“As a Full Tilt Rider, you have family wherever you go.”
This is one of the central tenets of The Full Tilt Riders Motorcycle Club.
“[We] are a 1-piece patch organization by choice,” said Greg “Thinker” Hall, one of the founding members, and first national president, who presided over the club for 15 years before stepping down in 2017. “This organization has touched many people and many other motorcycle and riding clubs across the country. I always say that every rider is connected to FTR MC by 6 degrees of separation. That may be an exaggeration, but it sure seems that way.”
Thinker started riding at the age of 23 when he got his first bike, a 1986 Kawasaki LTD 454, when he needed transportation for a job. He has been riding for over 30 years and he and his Suzuki Hayabusas have even appeared in ads for ICON Motorsports and the Suzuki Legends Display at the International Motorcycle Show. He now riders a Harley Road Glide.
Full Tilt Riders was founded in 2003 by Thinker and a small group of like-minded riders in Portland, OR, starting as a riding club and eventually transitioning to an MC. FTR MC has since expanded all over the country and beyond. One reason for the club’s rapid expansion is that many chapters were formed near military bases and composed of military members, so when they were transferred to other bases, new chapters were often formed. Today, the club boasts 19 chapters from coast to coast and as far away as Hawaii.
The name “Full Tilt Riders” comes from the fact that the group was founded in the Pacific Northwest where the roads are infamous for being curvy and steep. FTR MC started out as a club for sports and racing bikes, but was always all-inclusive, accepting all types, makes, and models of bikes 600 CCs and above and including riders of all styles and levels.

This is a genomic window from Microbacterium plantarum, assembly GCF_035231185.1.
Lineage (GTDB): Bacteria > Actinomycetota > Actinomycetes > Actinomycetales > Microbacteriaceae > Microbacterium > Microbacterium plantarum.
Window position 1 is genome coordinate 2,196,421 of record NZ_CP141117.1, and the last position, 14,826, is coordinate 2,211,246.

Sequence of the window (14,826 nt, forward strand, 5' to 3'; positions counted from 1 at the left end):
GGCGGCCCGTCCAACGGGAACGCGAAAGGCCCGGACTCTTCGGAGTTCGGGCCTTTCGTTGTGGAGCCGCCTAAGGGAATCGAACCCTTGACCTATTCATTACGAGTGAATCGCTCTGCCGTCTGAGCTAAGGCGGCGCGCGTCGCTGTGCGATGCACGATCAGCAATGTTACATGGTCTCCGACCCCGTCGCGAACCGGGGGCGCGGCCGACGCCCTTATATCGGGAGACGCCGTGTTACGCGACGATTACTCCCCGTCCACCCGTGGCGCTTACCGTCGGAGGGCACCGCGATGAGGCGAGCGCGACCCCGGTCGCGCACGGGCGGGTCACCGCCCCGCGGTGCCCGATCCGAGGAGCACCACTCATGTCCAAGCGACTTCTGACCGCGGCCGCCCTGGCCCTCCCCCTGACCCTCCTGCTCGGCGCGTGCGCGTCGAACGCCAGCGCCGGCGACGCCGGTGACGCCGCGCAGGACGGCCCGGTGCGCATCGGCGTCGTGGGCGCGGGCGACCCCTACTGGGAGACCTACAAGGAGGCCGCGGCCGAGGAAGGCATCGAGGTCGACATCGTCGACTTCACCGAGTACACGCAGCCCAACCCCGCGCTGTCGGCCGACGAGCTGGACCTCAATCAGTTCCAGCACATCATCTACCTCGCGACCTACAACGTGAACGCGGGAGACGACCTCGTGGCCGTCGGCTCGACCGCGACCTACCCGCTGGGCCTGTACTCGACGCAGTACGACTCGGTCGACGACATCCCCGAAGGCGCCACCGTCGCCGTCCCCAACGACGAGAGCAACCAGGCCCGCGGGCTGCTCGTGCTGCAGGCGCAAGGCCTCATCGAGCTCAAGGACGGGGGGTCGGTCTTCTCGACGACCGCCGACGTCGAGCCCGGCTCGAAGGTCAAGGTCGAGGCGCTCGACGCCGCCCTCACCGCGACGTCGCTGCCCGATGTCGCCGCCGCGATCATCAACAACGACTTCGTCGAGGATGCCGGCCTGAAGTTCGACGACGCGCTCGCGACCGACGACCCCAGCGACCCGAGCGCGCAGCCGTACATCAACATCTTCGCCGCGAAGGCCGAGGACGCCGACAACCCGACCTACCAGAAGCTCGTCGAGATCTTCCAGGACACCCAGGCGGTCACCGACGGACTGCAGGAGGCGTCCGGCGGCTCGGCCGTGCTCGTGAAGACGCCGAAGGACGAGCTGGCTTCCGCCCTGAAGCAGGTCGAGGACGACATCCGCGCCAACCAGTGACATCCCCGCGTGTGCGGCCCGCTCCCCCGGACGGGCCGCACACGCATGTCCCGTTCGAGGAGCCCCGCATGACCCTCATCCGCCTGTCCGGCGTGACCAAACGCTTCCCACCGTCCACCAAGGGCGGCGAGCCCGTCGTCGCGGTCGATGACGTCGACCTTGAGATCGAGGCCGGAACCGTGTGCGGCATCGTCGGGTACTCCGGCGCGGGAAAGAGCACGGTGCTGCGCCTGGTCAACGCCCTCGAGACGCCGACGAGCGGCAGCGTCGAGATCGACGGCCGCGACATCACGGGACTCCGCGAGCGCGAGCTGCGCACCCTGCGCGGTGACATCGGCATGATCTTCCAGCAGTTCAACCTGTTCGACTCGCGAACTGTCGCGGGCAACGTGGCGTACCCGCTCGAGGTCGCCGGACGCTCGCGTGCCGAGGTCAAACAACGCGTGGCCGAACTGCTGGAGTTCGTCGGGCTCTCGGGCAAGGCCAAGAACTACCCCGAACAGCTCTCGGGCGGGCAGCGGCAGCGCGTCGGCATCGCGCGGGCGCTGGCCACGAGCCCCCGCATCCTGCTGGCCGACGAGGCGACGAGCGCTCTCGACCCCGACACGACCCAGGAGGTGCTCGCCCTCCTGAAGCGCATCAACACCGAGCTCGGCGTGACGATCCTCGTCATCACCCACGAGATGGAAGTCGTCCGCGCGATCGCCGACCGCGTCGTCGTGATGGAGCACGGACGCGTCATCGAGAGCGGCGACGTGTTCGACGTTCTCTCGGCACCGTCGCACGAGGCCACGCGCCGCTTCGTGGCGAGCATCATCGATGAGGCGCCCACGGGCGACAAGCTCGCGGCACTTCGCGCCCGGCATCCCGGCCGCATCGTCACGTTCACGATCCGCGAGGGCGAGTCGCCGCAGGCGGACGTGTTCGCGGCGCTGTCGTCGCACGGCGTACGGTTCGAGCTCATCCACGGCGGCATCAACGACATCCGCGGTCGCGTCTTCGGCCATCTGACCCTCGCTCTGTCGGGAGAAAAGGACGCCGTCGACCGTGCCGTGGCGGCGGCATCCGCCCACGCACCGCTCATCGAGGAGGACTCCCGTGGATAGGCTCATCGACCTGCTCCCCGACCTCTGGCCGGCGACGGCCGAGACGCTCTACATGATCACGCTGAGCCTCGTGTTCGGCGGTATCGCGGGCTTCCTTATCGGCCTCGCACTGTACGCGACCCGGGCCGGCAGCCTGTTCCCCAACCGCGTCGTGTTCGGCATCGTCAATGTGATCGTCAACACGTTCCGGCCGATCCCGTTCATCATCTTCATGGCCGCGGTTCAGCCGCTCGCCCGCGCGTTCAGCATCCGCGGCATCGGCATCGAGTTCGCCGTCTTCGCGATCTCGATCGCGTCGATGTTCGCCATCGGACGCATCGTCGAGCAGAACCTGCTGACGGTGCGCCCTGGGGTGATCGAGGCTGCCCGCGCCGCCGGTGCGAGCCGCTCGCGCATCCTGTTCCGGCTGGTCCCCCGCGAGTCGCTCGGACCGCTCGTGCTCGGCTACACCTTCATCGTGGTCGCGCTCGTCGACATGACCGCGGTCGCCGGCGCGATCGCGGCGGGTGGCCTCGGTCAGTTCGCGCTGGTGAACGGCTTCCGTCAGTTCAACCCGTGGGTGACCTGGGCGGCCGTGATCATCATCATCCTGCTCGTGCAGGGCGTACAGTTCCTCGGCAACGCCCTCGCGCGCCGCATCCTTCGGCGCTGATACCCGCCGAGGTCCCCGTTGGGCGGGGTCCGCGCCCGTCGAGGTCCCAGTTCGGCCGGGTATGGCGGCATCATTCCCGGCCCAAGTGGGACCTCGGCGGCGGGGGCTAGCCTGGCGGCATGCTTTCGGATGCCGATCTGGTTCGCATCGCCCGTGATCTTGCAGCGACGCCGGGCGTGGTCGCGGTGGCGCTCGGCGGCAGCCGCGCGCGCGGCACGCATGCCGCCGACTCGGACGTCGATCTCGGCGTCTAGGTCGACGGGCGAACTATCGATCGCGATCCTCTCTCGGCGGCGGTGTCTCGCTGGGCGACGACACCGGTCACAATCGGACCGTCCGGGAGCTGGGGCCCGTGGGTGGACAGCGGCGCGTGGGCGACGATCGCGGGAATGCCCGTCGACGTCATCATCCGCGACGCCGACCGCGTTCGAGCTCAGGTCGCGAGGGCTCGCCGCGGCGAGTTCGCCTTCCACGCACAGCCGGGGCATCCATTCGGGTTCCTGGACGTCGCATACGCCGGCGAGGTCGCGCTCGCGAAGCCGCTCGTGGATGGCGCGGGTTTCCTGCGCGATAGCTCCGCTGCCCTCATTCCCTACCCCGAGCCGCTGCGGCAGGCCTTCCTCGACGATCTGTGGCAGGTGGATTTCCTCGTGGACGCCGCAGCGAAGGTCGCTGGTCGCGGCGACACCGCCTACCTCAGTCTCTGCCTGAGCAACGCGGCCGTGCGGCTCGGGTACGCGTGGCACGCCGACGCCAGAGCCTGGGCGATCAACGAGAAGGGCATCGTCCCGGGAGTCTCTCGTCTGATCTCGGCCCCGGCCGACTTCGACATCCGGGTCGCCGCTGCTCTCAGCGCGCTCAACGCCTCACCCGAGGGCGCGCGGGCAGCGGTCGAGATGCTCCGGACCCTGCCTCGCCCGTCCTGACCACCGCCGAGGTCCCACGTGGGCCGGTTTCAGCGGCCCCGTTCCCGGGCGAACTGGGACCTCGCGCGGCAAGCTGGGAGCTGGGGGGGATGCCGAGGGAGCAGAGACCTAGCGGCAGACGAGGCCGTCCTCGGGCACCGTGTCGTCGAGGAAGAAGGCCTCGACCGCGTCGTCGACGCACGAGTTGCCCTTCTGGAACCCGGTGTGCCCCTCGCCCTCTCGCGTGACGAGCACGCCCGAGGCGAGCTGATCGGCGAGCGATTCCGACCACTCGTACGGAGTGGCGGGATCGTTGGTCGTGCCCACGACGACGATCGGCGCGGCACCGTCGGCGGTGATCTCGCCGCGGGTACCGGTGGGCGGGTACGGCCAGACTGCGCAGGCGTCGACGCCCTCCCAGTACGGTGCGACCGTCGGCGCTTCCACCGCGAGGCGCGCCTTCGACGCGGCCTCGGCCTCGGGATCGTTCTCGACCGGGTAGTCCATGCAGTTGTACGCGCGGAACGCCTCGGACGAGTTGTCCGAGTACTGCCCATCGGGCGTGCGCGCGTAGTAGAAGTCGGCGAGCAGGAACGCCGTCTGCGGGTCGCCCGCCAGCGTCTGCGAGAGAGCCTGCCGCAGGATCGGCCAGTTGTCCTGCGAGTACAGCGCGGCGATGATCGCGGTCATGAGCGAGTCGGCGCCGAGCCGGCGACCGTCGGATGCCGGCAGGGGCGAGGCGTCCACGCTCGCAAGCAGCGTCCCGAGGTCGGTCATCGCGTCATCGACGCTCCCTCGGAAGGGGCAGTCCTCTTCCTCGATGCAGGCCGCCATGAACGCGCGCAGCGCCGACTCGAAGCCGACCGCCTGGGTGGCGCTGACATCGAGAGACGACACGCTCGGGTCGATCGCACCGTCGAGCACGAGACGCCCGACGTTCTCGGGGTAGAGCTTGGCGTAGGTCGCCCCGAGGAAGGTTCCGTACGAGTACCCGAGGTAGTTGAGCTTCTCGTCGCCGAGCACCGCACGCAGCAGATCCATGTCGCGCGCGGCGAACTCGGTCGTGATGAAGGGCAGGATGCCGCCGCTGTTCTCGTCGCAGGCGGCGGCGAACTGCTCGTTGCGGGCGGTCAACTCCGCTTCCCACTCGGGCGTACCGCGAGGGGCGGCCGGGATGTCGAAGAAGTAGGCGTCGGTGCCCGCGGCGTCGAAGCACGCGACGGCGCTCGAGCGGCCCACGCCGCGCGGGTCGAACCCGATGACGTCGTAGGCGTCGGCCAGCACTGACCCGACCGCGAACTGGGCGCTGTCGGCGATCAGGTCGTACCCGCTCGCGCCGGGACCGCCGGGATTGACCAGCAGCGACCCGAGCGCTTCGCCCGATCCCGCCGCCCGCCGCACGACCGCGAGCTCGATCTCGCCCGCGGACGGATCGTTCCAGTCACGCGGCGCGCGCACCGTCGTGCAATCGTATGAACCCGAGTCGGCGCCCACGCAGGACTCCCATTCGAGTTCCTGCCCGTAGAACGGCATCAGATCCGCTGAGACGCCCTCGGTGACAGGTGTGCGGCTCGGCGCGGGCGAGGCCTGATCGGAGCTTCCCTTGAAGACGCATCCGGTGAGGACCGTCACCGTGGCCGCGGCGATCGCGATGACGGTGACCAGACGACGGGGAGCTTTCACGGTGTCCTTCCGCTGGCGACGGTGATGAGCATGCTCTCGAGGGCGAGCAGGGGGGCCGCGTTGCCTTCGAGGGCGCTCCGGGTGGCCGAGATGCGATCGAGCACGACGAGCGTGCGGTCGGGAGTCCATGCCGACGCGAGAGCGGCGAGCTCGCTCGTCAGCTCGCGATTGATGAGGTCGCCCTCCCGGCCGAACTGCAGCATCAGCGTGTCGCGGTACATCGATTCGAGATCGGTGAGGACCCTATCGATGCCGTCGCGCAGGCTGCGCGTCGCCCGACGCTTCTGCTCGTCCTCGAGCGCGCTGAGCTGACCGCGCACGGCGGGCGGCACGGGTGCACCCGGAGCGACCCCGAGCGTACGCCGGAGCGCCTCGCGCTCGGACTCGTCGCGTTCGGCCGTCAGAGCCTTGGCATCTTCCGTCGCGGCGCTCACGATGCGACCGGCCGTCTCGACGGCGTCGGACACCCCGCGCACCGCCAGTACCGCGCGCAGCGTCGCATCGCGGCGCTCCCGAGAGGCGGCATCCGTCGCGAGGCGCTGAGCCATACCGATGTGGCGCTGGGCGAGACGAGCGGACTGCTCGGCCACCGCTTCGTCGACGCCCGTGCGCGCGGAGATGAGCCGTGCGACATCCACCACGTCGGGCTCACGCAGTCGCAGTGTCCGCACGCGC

Unlike many motorcycle clubs that often have narrow admittance rules and are exclusively for men, FTR is unique because it has been open to both men and women since its conception. In fact, the club prides itself in its diversity, being open to people of all ages, races, genders, political affiliations, and riding abilities.
The club encourages new riders to join and its members even teach novice riders how to ride. Its members also help each other set up their own chapters in different localities all over the country. Every year, they have a national meeting where they reunite to celebrate each other and make their annual donation to a designated national charity.
This sense of family and inclusivity couldn’t be more evident than recently when Thinker became victim to a hit and run while riding. While recovering at the hospital and awaiting surgery on his foot, he was overwhelmed with well wishes from club members all over the country. By the time he was discharged from the hospital, the crew had a brand new customized wheelchair waiting for him.
When asked what his plans are after his recovery, Thinker said that he is still looking forward to riding to the club’s national meeting in Kansas City this year from July 29th-Aug 1st.
It’s at this national meeting every year where chapters pool thousands of dollars to donate to the club’s national charity, the Multiple Sclerosis Foundation, a cause that hits close to home for several members. Each chapter also takes pride in participating in local causes in urban areas, such as adopting families during the holidays, collecting food and school supplies for needy families and adopting a highway.
“The small moments are what matter,” Thinker said. “ Yes we give thousands of dollars to a national charity every year, but I can still remember the first time the club adopted a family in need for the holidays. I will never forget that feeling in the pit of my stomach when that single mother in need started crying and thanking us. That feeling is why we do what we do.”
For more information or to support FTR MC you can visit their Facebook page.